Oh how he marred a simple and true sentiment by the addition of two words! For what need was there of adding these words, “unless provoked by injury?” that he might append vice as a most disgraceful tail to a good man and might represent him as without patience, which is the greatest of all the virtues. He said that a good man would inflict injuries if he were provoked: now he must necessarily lose the name of a good man from this very circumstance, if he shall inflict injury. For it is not less the part of a bad man to return an injury than to inflict it. For from what source do contests, from what source do fightings and contentions, arise among men, except that impatience opposed to injustice often excites great tempests? But if you meet injustice with patience, than which virtue nothing can be found more true, nothing more worthy of a man, it will immediately be extinguished, as though you should pour water upon a fire. But if that injustice which provokes opposition has met with impatience equal to itself, as though overspread with oil, it will excite so great an extreme fire, that no stream can extinguish it, but only the shedding of blood. Great, therefore, is the advantage of patience, of which the wise man has deprived the good man. For this alone causes that no evil happens; and if it should be given to all, there will be no wickedness and no fraud in the affairs of men. What, therefore, can be so calamitous to a good man, so opposed to his character, as to let loose the reins to anger, which deprives him not only of the title of a good man, but even of a man; since to injure another, as he himself most truly says, is not in accordance with the nature of man? For if you provoke cattle or horses, they turn against you either with their hoof or their horn; and serpents and wild beasts, unless you pursue them that you may kill them, give no trouble.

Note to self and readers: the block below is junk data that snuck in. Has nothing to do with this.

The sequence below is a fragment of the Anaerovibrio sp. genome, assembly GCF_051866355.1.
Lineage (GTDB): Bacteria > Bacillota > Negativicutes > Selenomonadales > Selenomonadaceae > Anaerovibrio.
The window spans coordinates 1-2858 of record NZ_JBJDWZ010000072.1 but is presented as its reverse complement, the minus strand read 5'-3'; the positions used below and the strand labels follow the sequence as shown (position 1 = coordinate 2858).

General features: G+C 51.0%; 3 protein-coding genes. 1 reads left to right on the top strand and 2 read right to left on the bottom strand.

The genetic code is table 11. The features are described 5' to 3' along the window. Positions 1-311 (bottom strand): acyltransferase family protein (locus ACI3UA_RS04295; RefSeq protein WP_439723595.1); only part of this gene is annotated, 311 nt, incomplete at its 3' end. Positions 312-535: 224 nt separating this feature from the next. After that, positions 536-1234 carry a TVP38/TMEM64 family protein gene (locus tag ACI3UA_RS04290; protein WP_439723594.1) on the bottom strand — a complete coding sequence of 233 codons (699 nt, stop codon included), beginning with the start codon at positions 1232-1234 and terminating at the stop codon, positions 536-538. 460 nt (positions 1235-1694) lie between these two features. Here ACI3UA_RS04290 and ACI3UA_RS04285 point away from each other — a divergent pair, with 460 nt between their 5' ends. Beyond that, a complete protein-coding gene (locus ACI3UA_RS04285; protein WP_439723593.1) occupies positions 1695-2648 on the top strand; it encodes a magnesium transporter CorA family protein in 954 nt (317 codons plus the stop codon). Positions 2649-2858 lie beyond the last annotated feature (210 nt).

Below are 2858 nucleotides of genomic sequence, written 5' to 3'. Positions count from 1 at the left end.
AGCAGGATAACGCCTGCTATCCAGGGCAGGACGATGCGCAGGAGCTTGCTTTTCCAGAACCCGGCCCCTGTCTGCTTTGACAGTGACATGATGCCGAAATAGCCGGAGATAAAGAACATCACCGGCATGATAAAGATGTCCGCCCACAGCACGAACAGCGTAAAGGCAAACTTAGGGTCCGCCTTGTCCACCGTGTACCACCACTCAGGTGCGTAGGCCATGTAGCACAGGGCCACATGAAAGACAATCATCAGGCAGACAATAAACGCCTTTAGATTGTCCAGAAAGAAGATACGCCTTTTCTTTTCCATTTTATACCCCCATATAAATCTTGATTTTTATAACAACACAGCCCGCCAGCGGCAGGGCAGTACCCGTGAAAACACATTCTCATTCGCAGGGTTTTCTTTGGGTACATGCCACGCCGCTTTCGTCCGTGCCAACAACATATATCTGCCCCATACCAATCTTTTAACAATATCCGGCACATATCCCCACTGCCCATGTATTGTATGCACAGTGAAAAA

And to return to examples of men, even the inexperienced and the foolish, if at any time they receive an injury, are led by a blind and irrational fury, and endeavor to retaliate upon those who injure them. In what respect, then, does the wise and good man differ from the evil and foolish, except that he has invincible patience, of which the foolish are destitute; except that he knows how to govern himself, and to mitigate his anger, which those, because they are without virtue, are unable to curb? But this circumstance manifestly deceived him, because, when inquiry is made respecting virtue, he thought that it is the part of virtue to conquer in every kind of contention. Nor was he able in any way to see, that a man who gives way to grief and anger, and who indulges these affections, against which he ought rather to struggle, and who rushes wherever injustice shall have called him, does not fulfill the duty of virtue. For he who endeavors to return an injury, desires to imitate that very person by whom he has been injured. Thus he who imitates a bad man can by no means be good.